Clark Sutherland Northrup wrote “The Novelists,” which appeared in editor Theodore Stanton’s A Manual of American Literature  (NY 1909), on Twain p. 187-88. Tenney quotes: “Artistically defective his work is indeed, but it cannot be denied the qualities of eloquence, naturalness, and sincerity. The work, like the man, is genuine” [47].

Michael Monahan included a chapter “Saint Mark” in his book Palms of Papyrus, etc. (1909), p.65-72. Tenney: “With passing, respectful references to MT’s JA, this is primarily a discussion of Joan of Arc herself, who, ever since her martyrdom, has been the ‘glory of the faith and the shame of the Church’” [Tenney, ALR Second Annual Supplement to the Reference Guide (Autumn, 1978) 177].

Mary Jeune (Lady St. Helier) in her 1909 book, Memories of Fifty Years (London) included p. 319-20 on Mark Twain. Tenney: “Mary Jeune sat by MT at a dinner given by the New Vagabonds on his first visit to England. Mr. Grossmith took the chair, and many boys from St.  Paul’s were present. He suggested they subordinate themselves to authority as a matter of expediency while young people ought to have independence in thought and conduct.  Afterwards, the editor of the school magazine said he had taken down the lecture in shorthand and would like to publish it in the school magazine, which he did. MT later was Mary Jeune’s dinner guest, and Lord Goschen became a friend, and invited him to dinner” [MTJ, Bibliographic Issue No. 4, Spring 2004, p. 9]. Note: the date of the New Vagabonds dinner in 1872 was not determined.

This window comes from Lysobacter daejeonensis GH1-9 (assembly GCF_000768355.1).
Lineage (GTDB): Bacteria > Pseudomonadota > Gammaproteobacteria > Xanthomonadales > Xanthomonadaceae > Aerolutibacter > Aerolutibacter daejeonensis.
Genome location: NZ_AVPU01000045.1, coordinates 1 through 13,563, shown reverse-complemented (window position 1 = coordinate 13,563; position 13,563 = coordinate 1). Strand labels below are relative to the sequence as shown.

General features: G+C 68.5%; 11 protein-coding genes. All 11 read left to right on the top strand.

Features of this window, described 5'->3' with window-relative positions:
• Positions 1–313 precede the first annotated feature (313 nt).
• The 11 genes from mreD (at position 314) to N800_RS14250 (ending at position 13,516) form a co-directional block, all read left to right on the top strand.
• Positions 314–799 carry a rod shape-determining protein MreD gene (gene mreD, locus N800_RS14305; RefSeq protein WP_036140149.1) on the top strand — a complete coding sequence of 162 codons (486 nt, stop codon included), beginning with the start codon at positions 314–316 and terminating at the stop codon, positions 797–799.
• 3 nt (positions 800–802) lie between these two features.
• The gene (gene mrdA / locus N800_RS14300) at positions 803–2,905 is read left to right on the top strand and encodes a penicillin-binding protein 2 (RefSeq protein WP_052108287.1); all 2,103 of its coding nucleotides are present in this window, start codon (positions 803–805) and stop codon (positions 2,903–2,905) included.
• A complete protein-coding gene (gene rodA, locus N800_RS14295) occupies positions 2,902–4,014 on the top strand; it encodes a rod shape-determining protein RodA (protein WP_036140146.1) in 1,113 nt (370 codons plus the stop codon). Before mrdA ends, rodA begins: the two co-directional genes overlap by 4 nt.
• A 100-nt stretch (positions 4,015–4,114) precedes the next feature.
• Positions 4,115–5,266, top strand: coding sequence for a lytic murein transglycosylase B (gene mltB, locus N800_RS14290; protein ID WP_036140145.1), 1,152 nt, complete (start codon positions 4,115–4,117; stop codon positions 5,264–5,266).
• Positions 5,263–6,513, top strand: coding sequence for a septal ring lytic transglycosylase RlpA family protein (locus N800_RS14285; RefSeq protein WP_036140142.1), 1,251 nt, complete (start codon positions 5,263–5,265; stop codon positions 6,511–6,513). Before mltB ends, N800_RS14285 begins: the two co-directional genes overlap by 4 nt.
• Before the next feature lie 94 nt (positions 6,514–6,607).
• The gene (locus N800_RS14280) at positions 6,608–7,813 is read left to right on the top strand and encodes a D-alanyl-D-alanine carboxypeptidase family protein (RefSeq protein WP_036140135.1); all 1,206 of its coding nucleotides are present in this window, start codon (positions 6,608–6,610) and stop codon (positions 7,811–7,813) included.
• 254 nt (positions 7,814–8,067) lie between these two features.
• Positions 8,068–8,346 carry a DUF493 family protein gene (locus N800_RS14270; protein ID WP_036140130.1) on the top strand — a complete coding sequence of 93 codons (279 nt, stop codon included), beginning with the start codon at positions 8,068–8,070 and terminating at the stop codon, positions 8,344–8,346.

Cuyler Reynolds, ed., “Fulton Day.” New York at the Jamestown Exposition. Norfolk, Virginia, April 25 to December 1, 1907. Tenney: “MT was the guest of honor on Robert Fulton Day (Sept. 23, 1907). Texts of his introduction and his own speech are given, together with photographs of him on 407, 411. His secretary Isabel V. Lyon was with him (438)” [MTJ, Bibliographic Issue No. 4, Spring 2004, p. 9].

Current Literature ran an anonymous article, “Mark Twain’s Idea of Heaven,” p. 653-57, a review of Captain Stormfield’s Visit to Heaven. Tenney: “‘one of the cleverest fantasies that has been published in a long while.’; consists entirely of plot-summary and extensive quotation until the concluding 38 lines, quoting a review in the New York AMERICAN (date not given), in which Edwin Markham says MT echoes Swedenborg’s picture of a heaven in which people, tired of praying and singing, request a life more like what they knew on earth [Tenney, ALR Second Annual Supplement to the Reference Guide (Autumn, 1978) 176].

A report of Mark Twain being admitted to honorary membership in the Nevada Historical Society ran in State of Nevada. First Biennial Report of the Nevada Historical Society, 1907- 1908. Tenney: “Provides text of the resolution admitting MT to honorary membership and describes its unanimous passage. On p. 149, Underwood & Underwood photograph of MT… [Tenney, ALR Third Annual Supplement to the Reference Guide (Autumn, 1979) 194].

Links to Twain's Geography Entries

Day By Day Acknowledgment

Mark Twain Day By Day was originally a print reference, meticulously created by David Fears, who has generously made this work available, via the Center for Mark Twain Studies, as a digital edition.